Thursday, January 5, 2012

Foodie Resolutions and Double Chocolate Cookies

2011 was a great year for food. It will be hard to surpass.

2011 was the year when I shifted to organic, became a militant locavore, and taught myself to can. After trying out a vegetarian diet for Lent, I found ways to drastically reduce my household meat consumption. Inspired by my 30 by 30 list, I left behind my lifetime of picky eating to explore a whole new world of foods. I joined an organic CSA, which helped with most of the above enterprises. I endeavored to make whatever I could from scratch.

On the negative side, that very willingness to try things was stymied at the end of the year when stomach problems forced me to eliminate acid from my diet. Fortunately (considering my pantry full of high-acid canned goods), acid was not ultimately the problem, and I can eat tasty things again. A separate issue with my gall bladder, however, limits my diet in a good way: I can't eat fatty, processed meats and cheeses. This experience has shown me how important my dietary changes have been. The local, organic meats and cheeses I normally buy don't bother me - it's the factory-produced, chemical-ridden meats and cheeses of the supermarket that I have to avoid. That three half-dollar-sized Purdue chicken nuggets could ruin my New Year's Eve says a great deal about how harmful our industrial food system has become to our collective health.

2012 does not come with any new food resolutions for me. Rather, it comes with a reaffirmation of the course I embarked upon last year. There will be more vegetables, particularly the fresh, local variety. When those vegetables are in season, I will work harder to preserve some for later (no more binging on quarts of fresh-picked snow peas - some will go to the freezer!). I will make whatever I can from scratch so that I know exactly what I am putting into my body. I will buy local organic meats as much as possible, regardless of price, because my health is worth it.

These resolutions ought to be followed by some light, colorful vegetable dish, rather than a rich, decadent batch of cookies. But cookies, the last holdover from my holiday baking, are what I have for you. I made these as a gift for my brother-in-law-to-be. Although he chose not to participate in the family gift exchange this year, I thought he deserved a little something. Something chocolate.

Rich and decadent seem like soft words to describe these cookies. Just look at the ingredients - 24 oz chocolate, 3 eggs and 1/3 cup of flour?!?! I was skeptical that this would even work. There is barely enough flour to hold the dough together. The recipe makes up for this by refrigerating the dough (more like a batter, really) in plastic wrap to form sliceable logs. The slicing is still a bit difficult and sloppy, but the cookies bake up so beautifully that the struggle is worth it. They have a delicate crispy crust, almost gooey interior and deep chocolate flavor. The leftovers that didn't fit into my cookie tin disappeared lightning-fast.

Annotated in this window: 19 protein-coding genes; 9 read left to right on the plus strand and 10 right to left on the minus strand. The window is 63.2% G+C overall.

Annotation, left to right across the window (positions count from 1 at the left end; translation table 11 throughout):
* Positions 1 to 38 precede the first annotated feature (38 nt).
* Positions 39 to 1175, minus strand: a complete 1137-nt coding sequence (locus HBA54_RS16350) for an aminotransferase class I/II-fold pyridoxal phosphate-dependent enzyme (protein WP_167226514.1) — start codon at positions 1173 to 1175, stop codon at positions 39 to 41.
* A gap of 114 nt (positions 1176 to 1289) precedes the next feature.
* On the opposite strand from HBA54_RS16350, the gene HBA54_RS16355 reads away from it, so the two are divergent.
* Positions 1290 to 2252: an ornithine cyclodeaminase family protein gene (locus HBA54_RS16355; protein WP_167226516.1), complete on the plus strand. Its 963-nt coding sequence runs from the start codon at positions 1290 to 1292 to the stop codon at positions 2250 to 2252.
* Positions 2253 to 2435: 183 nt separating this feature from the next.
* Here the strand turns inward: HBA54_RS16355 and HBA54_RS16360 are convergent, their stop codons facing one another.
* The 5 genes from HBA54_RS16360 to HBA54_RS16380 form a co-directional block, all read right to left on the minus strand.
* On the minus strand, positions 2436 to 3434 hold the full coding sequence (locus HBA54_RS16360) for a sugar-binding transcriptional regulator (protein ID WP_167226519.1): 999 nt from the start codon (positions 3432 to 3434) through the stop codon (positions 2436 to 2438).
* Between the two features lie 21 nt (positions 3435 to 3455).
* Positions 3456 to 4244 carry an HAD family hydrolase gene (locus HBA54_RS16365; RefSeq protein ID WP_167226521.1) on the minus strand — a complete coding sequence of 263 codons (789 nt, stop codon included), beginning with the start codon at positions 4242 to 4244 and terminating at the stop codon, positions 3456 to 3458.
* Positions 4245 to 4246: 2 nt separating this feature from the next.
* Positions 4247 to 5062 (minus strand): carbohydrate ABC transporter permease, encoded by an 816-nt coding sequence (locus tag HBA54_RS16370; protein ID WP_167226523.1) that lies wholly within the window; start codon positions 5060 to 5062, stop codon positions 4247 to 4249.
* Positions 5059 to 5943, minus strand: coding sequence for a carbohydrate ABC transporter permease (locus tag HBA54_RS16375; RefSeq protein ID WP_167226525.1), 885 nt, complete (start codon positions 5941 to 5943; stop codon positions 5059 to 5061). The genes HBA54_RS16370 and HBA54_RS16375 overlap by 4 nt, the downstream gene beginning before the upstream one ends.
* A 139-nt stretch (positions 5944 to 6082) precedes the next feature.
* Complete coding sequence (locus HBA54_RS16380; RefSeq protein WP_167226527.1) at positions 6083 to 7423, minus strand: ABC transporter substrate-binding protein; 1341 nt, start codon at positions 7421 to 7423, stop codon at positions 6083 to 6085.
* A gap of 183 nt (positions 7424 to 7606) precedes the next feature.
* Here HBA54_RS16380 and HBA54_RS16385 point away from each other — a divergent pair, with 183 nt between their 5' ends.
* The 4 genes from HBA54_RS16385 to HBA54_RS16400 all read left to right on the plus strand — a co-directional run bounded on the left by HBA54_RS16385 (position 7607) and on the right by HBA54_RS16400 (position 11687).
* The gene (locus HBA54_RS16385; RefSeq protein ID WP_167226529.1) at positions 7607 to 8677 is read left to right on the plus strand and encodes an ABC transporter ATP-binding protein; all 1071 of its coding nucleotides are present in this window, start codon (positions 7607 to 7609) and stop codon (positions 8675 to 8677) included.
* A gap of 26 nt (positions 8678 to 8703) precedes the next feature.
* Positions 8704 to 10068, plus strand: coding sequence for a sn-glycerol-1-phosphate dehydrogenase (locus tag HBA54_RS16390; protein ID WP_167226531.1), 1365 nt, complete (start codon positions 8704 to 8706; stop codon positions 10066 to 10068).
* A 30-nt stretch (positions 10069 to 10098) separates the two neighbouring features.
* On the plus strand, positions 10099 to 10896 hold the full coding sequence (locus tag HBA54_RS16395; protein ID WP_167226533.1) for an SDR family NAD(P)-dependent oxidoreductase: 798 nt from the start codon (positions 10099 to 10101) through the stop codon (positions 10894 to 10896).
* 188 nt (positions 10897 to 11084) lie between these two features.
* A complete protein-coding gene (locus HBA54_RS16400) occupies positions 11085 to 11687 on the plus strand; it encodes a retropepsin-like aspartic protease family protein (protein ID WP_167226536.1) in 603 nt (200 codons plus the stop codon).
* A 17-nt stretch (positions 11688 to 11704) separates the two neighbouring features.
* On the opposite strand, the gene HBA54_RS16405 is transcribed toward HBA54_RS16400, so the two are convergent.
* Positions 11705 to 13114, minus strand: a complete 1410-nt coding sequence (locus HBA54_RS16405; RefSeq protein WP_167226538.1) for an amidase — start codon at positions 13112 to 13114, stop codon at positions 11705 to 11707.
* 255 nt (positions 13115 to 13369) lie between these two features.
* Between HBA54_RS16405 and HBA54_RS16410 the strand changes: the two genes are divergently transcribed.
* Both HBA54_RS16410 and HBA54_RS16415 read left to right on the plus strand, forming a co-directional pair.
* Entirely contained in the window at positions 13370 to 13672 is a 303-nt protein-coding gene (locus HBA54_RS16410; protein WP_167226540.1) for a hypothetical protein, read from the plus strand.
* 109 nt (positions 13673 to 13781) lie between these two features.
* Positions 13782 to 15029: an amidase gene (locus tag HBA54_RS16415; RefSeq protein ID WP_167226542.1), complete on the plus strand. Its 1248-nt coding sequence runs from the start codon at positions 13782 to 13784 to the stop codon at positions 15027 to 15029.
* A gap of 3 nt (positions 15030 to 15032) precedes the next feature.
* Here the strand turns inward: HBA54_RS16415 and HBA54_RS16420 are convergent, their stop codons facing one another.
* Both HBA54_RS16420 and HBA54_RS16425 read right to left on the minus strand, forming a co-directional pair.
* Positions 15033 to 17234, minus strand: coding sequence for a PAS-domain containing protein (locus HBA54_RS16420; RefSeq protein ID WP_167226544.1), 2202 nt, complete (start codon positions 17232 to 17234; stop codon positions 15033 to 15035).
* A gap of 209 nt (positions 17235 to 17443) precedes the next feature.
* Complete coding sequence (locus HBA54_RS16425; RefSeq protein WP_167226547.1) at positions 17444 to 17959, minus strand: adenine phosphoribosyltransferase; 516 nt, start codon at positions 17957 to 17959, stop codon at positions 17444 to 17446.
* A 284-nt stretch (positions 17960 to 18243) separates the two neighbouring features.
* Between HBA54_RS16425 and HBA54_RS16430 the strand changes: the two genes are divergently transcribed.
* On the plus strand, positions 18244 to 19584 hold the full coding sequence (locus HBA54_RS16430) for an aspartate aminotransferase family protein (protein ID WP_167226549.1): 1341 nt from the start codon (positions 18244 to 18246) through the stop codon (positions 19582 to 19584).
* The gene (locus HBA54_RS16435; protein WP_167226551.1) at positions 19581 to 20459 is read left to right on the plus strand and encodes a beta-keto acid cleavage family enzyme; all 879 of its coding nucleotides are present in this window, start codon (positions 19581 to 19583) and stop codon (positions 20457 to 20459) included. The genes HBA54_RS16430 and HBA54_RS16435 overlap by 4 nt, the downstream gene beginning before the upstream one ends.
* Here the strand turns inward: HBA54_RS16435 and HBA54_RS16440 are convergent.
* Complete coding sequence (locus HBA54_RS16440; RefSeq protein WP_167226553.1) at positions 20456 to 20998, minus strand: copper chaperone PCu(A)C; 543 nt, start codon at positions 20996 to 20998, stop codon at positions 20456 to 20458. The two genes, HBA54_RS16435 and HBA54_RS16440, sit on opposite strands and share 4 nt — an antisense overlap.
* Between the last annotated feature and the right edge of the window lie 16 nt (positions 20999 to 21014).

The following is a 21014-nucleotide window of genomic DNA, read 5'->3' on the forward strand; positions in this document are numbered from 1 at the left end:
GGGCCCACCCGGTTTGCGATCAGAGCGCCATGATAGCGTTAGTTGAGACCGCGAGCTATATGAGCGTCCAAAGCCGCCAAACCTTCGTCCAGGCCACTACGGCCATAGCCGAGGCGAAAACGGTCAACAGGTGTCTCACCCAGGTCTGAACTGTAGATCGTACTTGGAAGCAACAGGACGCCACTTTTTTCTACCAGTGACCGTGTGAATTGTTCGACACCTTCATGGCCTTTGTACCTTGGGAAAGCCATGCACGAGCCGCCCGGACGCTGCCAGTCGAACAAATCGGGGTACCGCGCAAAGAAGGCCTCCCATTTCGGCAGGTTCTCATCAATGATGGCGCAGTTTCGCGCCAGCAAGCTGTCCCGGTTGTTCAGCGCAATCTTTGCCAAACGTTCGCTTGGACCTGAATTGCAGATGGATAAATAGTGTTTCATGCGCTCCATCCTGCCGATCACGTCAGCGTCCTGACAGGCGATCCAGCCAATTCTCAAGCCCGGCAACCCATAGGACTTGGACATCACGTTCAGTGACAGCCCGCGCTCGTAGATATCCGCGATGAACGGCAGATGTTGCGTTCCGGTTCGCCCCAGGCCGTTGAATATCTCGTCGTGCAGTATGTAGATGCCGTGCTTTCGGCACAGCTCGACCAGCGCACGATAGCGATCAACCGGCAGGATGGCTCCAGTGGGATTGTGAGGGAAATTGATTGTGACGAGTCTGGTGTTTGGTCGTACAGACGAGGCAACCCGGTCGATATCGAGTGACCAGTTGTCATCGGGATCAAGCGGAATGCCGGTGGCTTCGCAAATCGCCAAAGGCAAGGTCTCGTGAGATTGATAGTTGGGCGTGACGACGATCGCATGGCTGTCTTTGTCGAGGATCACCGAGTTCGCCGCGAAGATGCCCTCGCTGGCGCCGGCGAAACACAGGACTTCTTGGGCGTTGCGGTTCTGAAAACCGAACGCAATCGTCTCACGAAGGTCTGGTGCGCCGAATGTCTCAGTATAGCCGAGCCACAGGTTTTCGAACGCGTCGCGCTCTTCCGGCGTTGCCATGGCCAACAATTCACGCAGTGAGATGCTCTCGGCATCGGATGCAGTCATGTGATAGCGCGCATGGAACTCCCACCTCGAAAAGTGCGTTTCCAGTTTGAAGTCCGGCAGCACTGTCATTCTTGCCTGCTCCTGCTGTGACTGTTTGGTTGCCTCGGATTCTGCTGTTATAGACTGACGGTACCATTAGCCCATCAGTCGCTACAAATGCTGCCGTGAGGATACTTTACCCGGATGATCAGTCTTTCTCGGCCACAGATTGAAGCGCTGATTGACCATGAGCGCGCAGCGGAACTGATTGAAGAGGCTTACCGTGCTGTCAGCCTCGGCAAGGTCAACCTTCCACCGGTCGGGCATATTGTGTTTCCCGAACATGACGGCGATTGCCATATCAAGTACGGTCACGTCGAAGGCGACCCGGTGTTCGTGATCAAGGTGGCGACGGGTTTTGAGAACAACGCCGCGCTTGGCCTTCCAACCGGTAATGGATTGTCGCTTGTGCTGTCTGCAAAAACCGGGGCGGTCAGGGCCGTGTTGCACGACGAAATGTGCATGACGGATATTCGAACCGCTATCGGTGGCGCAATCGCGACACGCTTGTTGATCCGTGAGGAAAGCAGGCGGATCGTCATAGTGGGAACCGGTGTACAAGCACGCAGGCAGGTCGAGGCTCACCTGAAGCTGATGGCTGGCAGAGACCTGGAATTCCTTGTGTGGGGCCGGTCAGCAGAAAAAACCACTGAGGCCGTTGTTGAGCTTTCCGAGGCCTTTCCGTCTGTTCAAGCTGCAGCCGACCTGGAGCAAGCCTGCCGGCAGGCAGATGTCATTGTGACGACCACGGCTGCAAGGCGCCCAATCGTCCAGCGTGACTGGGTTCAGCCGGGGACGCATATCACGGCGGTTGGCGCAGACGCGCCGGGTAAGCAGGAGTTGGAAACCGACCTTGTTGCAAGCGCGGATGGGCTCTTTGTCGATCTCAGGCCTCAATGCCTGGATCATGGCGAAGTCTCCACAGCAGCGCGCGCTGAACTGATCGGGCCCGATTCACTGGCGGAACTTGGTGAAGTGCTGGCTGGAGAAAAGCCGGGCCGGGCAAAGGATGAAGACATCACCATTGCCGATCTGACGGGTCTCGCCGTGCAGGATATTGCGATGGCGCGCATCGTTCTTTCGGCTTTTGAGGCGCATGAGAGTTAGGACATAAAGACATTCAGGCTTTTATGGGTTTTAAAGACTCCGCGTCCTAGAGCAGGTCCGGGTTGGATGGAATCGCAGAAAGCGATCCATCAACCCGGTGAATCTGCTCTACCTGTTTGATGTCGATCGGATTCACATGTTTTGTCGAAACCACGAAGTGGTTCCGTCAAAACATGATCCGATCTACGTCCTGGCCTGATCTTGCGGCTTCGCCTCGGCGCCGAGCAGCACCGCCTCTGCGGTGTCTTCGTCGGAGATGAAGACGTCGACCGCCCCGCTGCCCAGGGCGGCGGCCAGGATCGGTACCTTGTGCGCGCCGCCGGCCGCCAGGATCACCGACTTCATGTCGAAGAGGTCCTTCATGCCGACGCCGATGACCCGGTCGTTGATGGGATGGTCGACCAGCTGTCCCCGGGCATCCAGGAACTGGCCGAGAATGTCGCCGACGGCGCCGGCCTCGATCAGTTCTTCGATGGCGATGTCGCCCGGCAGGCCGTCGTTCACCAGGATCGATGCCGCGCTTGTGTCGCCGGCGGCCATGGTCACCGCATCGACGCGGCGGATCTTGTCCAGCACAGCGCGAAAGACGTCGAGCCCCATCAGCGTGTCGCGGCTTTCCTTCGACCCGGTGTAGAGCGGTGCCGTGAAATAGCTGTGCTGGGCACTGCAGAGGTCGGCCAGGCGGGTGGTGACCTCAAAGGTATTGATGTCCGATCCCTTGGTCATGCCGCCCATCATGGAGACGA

While these don't quite fit with the January purge everyone seems to be on, you might want to keep them in mind for your Valentine!

Double Chocolate Cookies
Adapted from a Ghirardelli ad.

12 oz bittersweet chocolate chips (I used Valhrona 66%)
6 tbsp butter
3 eggs
1 c sugar
1/3 c flour
1/2 tsp baking powder
12 oz semisweet chocolate chips (I used Whole Foods generic brand - there was no Ghirardelli to be had in the store after Christmas)
1 c chopped walnuts

In a double boiler, melt the bittersweet chocolate and butter, stirring with a rubber spatula until smooth. Set aside to cool slightly.

In a large bowl with an electric mixer, beat the eggs and sugar until thickened.

Slowly stir in cooled chocolate mixture. In a small bowl, whisk together flour and baking powder. Stir into chocolate mixture. Gently mix in semisweet chocolate and walnuts.

Using a sheet of plastic wrap, form the dough into two or three logs, two inches in diameter. The "dough" has more of a batter-like consistency, so use the plastic wrap to force it into the shape you want, then twist the ends tightly closed (mine had big air bubbles as I wrapped them, but while twisting the ends, I forced them into a more compact shape). Refrigerate for several hours until firm (freezing might be even better, but I didn't try it myself).

When the dough is firm, preheat the oven to 375°F. Remove the plastic wrap, slice the dough into 3/4" rounds and place on a greased baking sheet (my dough sliced very poorly - my knife was a sticky mess! - so a number of my cookies were hand-formed on the baking sheet, which worked fine). Bake 12-14 minutes, until shiny on top and soft in the middle (12 minutes in my convection oven was perfect). Cool and indulge!

No comments:

Post a Comment